The present tense is not a grating style choice for me as a reader, unlike the recent trend of not using quotation marks. (That trend, thankfully, seems to be fading away.) I hated it when authors chose not to use quotation marks because it almost always threw me out of the story. I had to keep stopping to figure out whether someone was talking or not. It got to be so common that I wouldn’t even read a book that didn’t have quotation marks. This rule could be broken…

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The Lightness of Gold June 13, 2016

Filed under: Uncategorized — Samantha Bryant @ 7:02 pm

As always, a thoughtful post. Reading Dave always gives me something to think about.


Do artists owe a duty to speak true things? A complex topic in itself, but more complex is whether that duty takes precedence over selling work.

The rather spiffing Austin Hackney made several interesting comments in response to last week’s post on avoiding gendered language: among them that authors need to consider commercial realities, but also need to consider the impact of their art.

I try to do good with my books as in all things. However, even if an author doesn’t want to think about the “message” of their work, any random person bears responsibility for their words, so it seems hard to challenge the assertion authors bear a responsibility to write more than merely unconsidered entertainment.

A more interesting question is whether and to what extent that duty overrides the best commercial strategy.

On the face of it rejecting the tropes, symbols, trappings and such that debase…

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A Third Grade Teacher in North Carolina: What It Is Like To Teach in My State June 10, 2016

Filed under: Uncategorized — Samantha Bryant @ 2:41 pm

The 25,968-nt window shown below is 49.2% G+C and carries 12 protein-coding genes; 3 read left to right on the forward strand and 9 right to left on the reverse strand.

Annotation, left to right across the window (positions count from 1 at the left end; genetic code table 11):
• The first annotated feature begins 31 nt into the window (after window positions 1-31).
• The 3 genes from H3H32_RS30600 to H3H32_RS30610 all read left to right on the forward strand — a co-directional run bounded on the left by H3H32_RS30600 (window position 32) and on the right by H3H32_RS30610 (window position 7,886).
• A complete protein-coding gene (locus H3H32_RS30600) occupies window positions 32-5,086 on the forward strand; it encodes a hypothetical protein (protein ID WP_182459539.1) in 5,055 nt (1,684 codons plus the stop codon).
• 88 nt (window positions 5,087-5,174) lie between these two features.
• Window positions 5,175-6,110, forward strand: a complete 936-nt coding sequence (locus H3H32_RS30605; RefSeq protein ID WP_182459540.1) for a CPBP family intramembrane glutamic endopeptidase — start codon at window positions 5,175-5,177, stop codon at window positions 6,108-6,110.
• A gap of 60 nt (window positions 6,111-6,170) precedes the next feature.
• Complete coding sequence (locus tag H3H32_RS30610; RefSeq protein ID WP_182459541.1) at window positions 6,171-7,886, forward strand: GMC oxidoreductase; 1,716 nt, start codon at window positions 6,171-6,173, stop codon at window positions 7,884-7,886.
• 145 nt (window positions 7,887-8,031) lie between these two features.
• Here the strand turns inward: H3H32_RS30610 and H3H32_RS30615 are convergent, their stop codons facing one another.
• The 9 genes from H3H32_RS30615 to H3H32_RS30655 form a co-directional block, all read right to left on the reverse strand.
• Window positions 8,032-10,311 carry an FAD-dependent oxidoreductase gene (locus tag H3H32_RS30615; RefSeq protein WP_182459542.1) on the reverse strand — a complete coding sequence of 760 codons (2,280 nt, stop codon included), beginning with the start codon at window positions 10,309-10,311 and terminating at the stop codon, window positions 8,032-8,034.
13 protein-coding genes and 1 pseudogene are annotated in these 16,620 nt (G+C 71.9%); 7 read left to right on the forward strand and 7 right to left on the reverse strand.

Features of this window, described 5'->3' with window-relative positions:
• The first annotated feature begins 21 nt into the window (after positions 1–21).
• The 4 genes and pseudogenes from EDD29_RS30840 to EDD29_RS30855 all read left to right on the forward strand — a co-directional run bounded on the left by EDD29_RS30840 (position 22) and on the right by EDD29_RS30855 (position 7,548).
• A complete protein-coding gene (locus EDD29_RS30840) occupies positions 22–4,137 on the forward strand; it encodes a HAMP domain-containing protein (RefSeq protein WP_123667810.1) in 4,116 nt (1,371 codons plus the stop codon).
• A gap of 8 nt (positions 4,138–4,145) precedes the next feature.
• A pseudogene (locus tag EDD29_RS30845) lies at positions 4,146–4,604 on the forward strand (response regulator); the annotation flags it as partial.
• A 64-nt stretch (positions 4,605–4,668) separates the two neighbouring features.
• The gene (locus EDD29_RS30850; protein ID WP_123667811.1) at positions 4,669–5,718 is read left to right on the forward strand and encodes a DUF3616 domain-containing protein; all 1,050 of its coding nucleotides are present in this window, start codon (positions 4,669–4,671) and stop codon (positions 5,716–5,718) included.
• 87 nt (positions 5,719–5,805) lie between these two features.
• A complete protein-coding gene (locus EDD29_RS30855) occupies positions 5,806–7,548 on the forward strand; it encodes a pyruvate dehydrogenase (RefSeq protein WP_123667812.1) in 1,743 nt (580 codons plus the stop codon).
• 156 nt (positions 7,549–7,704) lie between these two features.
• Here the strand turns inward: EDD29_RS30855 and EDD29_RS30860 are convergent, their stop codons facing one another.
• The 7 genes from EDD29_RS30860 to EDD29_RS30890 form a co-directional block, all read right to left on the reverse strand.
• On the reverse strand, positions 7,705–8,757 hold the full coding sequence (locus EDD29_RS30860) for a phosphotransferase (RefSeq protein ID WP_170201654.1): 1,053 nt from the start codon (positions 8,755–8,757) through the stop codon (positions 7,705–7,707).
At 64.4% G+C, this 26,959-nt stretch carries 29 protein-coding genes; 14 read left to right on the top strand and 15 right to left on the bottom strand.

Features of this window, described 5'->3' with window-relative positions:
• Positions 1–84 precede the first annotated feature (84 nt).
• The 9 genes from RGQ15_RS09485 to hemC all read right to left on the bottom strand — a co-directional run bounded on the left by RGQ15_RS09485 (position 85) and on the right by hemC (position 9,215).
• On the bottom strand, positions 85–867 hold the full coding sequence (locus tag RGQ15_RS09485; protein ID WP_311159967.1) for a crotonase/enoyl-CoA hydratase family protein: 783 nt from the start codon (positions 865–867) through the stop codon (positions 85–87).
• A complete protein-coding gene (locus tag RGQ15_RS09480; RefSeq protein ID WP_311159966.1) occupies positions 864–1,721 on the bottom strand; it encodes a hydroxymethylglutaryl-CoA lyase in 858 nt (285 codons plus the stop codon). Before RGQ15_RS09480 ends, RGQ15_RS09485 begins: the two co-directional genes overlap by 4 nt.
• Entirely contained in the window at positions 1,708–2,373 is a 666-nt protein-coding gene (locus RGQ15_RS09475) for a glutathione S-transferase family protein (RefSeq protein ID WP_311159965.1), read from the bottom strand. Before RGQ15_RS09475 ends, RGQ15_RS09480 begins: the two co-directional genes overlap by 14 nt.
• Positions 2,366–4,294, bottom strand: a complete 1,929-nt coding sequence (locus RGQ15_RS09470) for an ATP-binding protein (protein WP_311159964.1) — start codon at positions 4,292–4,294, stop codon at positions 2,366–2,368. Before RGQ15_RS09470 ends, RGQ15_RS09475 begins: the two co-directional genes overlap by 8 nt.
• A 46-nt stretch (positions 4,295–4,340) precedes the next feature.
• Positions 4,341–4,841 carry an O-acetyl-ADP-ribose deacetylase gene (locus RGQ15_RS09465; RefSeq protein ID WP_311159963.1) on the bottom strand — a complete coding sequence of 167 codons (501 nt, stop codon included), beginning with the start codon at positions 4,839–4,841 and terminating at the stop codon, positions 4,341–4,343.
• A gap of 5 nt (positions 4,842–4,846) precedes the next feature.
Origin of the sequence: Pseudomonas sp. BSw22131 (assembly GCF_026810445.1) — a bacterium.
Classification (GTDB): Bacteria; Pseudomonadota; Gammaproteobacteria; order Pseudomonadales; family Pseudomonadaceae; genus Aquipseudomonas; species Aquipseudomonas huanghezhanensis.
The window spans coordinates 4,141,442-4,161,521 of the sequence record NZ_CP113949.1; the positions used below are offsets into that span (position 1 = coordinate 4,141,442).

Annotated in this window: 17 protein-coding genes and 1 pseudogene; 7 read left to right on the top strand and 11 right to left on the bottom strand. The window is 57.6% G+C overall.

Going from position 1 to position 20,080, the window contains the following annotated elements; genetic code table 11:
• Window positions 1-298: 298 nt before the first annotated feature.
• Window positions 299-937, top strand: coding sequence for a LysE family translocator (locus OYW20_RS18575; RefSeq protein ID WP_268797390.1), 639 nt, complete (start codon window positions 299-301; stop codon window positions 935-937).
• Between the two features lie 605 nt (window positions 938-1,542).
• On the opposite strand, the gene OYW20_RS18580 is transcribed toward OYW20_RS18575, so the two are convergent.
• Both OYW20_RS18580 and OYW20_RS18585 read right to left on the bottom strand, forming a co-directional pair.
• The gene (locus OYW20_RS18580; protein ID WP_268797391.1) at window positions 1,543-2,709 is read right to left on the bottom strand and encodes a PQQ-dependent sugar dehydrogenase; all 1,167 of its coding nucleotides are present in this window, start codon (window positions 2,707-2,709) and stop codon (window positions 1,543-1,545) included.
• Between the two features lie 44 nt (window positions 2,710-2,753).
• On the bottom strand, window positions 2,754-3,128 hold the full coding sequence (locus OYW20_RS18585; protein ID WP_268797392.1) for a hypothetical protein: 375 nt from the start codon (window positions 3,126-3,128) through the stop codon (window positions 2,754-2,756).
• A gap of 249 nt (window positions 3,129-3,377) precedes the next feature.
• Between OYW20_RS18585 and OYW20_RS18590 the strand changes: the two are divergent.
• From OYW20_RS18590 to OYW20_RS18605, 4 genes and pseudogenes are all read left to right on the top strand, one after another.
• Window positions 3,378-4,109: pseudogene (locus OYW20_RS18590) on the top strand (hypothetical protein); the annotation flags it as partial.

Very thoughtful piece. I hope it makes some difference for teachers in NC. We need teachers like this. Let’s make it possible for her to keep her job without sacrificing her own family’s well being.

Diane Ravitch's blog

This third grade teacher responded to the post and comments about the heavy emphasis on testing students in third grade.

She wrote:

I thought that maybe a third grade teacher in NC should weigh in on this. I can only speak for what is occurring in my county, but here is what I am up against: I have to complete all reading 3D data within an approximate 2 week period. This involves a three minute fill in the blank test (whole class), three one minute timed reads with three one minute retells of each read, and a diagnosis of a students independent reading level by testing their reading, writing, and oral comprehension of leveled passages. The writing consists of two questions which are scored against a rubric and you must take the LOWER of the two scores. This must be completed on every student in my class.

In addition, our…

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Experiments in book discovery… (part 1 of many, I hope) June 9, 2016

Filed under: Uncategorized — Samantha Bryant @ 1:57 pm

Thanks for the hat-tip. I think Nathan’s new endeavor is brilliant and I hope it finds readers find the good stuff out there in indie books.

Shannon Turlington

Yesterday, I wrote about self-published books and quality, and I lamented that it is very difficult for the ordinary reader to find the quality reads in the gigantic pool of self-published books. Most self-published authors, especially authors who haven’t established an audience, generally don’t have access to the various means of book discovery that traditionally published authors do. They usually aren’t in bookstores or libraries where readers may browse; they aren’t reviewed by major book review outlets; they don’t have well-known awards.

To be truthful, readers don’t want to work that hard to find books. We just want to get on with the reading. So authors, don’t make us work!

I think the key is author collaboration: authors working together to come up with creative ways of making their books more discoverable, and of reassuring readers that these are books worth their time (not to mention their money).

Author Samantha Bryant turned me on to…